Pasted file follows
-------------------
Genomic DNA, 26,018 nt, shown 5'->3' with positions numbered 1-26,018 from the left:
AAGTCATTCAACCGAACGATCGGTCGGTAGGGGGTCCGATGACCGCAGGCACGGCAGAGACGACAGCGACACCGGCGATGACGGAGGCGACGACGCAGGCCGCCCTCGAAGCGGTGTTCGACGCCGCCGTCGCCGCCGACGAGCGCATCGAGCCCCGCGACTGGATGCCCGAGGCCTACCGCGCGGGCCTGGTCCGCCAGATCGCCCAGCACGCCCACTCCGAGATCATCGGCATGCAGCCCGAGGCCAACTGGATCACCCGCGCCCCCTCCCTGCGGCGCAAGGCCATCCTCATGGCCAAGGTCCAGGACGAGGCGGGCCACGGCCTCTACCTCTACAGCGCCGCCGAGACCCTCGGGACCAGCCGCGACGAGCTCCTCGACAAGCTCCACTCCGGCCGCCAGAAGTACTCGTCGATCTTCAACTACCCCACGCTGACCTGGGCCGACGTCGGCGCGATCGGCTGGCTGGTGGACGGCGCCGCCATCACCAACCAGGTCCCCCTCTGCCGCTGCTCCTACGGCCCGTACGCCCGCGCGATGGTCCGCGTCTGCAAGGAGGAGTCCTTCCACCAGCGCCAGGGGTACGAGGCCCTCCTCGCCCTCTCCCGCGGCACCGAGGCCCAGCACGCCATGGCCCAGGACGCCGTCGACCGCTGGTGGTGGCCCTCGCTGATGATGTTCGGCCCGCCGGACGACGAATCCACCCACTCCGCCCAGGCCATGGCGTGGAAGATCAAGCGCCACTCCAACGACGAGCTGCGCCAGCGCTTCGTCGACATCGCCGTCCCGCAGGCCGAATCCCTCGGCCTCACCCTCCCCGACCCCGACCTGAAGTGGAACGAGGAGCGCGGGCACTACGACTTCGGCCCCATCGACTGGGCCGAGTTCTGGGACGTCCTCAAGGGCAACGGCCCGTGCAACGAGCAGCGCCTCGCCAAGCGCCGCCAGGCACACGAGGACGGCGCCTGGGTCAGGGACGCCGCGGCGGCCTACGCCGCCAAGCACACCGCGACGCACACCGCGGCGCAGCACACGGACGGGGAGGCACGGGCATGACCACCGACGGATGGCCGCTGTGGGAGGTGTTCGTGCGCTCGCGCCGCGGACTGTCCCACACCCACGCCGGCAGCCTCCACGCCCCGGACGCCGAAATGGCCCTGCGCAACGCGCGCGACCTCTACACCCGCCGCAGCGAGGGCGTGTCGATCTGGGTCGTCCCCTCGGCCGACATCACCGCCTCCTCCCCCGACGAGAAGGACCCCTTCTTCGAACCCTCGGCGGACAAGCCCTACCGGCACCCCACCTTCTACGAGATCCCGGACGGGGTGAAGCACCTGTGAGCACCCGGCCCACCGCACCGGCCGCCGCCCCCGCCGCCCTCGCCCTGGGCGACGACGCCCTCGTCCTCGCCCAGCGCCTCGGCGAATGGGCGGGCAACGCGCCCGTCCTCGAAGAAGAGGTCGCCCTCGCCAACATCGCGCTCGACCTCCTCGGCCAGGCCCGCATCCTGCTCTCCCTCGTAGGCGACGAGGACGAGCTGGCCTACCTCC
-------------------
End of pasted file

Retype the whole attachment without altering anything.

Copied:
Genomic DNA, 26,018 nt, shown 5'->3' with positions numbered 1-26,018 from the left:
AAGTCATTCAACCGAACGATCGGTCGGTAGGGGGTCCGATGACCGCAGGCACGGCAGAGACGACAGCGACACCGGCGATGACGGAGGCGACGACGCAGGCCGCCCTCGAAGCGGTGTTCGACGCCGCCGTCGCCGCCGACGAGCGCATCGAGCCCCGCGACTGGATGCCCGAGGCCTACCGCGCGGGCCTGGTCCGCCAGATCGCCCAGCACGCCCACTCCGAGATCATCGGCATGCAGCCCGAGGCCAACTGGATCACCCGCGCCCCCTCCCTGCGGCGCAAGGCCATCCTCATGGCCAAGGTCCAGGACGAGGCGGGCCACGGCCTCTACCTCTACAGCGCCGCCGAGACCCTCGGGACCAGCCGCGACGAGCTCCTCGACAAGCTCCACTCCGGCCGCCAGAAGTACTCGTCGATCTTCAACTACCCCACGCTGACCTGGGCCGACGTCGGCGCGATCGGCTGGCTGGTGGACGGCGCCGCCATCACCAACCAGGTCCCCCTCTGCCGCTGCTCCTACGGCCCGTACGCCCGCGCGATGGTCCGCGTCTGCAAGGAGGAGTCCTTCCACCAGCGCCAGGGGTACGAGGCCCTCCTCGCCCTCTCCCGCGGCACCGAGGCCCAGCACGCCATGGCCCAGGACGCCGTCGACCGCTGGTGGTGGCCCTCGCTGATGATGTTCGGCCCGCCGGACGACGAATCCACCCACTCCGCCCAGGCCATGGCGTGGAAGATCAAGCGCCACTCCAACGACGAGCTGCGCCAGCGCTTCGTCGACATCGCCGTCCCGCAGGCCGAATCCCTCGGCCTCACCCTCCCCGACCCCGACCTGAAGTGGAACGAGGAGCGCGGGCACTACGACTTCGGCCCCATCGACTGGGCCGAGTTCTGGGACGTCCTCAAGGGCAACGGCCCGTGCAACGAGCAGCGCCTCGCCAAGCGCCGCCAGGCACACGAGGACGGCGCCTGGGTCAGGGACGCCGCGGCGGCCTACGCCGCCAAGCACACCGCGACGCACACCGCGGCGCAGCACACGGACGGGGAGGCACGGGCATGACCACCGACGGATGGCCGCTGTGGGAGGTGTTCGTGCGCTCGCGCCGCGGACTGTCCCACACCCACGCCGGCAGCCTCCACGCCCCGGACGCCGAAATGGCCCTGCGCAACGCGCGCGACCTCTACACCCGCCGCAGCGAGGGCGTGTCGATCTGGGTCGTCCCCTCGGCCGACATCACCGCCTCCTCCCCCGACGAGAAGGACCCCTTCTTCGAACCCTCGGCGGACAAGCCCTACCGGCACCCCACCTTCTACGAGATCCCGGACGGGGTGAAGCACCTGTGAGCACCCGGCCCACCGCACCGGCCGCCGCCCCCGCCGCCCTCGCCCTGGGCGACGACGCCCTCGTCCTCGCCCAGCGCCTCGGCGAATGGGCGGGCAACGCGCCCGTCCTCGAAGAAGAGGTCGCCCTCGCCAACATCGCGCTCGACCTCCTCGGCCAGGCCCGCATCCTGCTCTCCCTCGTAGGCGACGAGGACGAGCTGGCCTACCTCC